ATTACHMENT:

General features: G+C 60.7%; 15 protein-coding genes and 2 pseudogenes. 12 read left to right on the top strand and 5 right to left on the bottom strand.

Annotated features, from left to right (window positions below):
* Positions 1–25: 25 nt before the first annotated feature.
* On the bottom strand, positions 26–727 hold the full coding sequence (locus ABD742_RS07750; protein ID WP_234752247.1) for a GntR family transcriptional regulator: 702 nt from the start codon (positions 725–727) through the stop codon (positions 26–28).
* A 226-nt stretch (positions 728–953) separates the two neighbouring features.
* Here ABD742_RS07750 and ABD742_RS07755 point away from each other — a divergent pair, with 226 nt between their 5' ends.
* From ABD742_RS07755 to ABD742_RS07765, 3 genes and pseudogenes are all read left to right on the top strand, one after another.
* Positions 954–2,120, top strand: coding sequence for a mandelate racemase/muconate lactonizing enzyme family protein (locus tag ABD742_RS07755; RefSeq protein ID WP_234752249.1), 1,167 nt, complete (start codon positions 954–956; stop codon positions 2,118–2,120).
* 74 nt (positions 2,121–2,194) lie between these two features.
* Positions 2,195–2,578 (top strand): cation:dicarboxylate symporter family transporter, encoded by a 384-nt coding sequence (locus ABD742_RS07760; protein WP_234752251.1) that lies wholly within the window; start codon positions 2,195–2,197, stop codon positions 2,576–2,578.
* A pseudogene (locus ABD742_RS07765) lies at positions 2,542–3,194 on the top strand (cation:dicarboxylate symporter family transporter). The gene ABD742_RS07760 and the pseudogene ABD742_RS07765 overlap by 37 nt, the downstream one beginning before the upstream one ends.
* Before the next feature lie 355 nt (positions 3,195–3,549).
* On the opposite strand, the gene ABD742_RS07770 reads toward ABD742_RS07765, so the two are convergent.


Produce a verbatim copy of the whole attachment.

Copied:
General features: G+C 60.7%; 15 protein-coding genes and 2 pseudogenes. 12 read left to right on the top strand and 5 right to left on the bottom strand.

Annotated features, from left to right (window positions below):
* Positions 1–25: 25 nt before the first annotated feature.
* On the bottom strand, positions 26–727 hold the full coding sequence (locus ABD742_RS07750; protein ID WP_234752247.1) for a GntR family transcriptional regulator: 702 nt from the start codon (positions 725–727) through the stop codon (positions 26–28).
* A 226-nt stretch (positions 728–953) separates the two neighbouring features.
* Here ABD742_RS07750 and ABD742_RS07755 point away from each other — a divergent pair, with 226 nt between their 5' ends.
* From ABD742_RS07755 to ABD742_RS07765, 3 genes and pseudogenes are all read left to right on the top strand, one after another.
* Positions 954–2,120, top strand: coding sequence for a mandelate racemase/muconate lactonizing enzyme family protein (locus tag ABD742_RS07755; RefSeq protein ID WP_234752249.1), 1,167 nt, complete (start codon positions 954–956; stop codon positions 2,118–2,120).
* 74 nt (positions 2,121–2,194) lie between these two features.
* Positions 2,195–2,578 (top strand): cation:dicarboxylate symporter family transporter, encoded by a 384-nt coding sequence (locus ABD742_RS07760; protein WP_234752251.1) that lies wholly within the window; start codon positions 2,195–2,197, stop codon positions 2,576–2,578.
* A pseudogene (locus ABD742_RS07765) lies at positions 2,542–3,194 on the top strand (cation:dicarboxylate symporter family transporter). The gene ABD742_RS07760 and the pseudogene ABD742_RS07765 overlap by 37 nt, the downstream one beginning before the upstream one ends.
* Before the next feature lie 355 nt (positions 3,195–3,549).
* On the opposite strand, the gene ABD742_RS07770 reads toward ABD742_RS07765, so the two are convergent.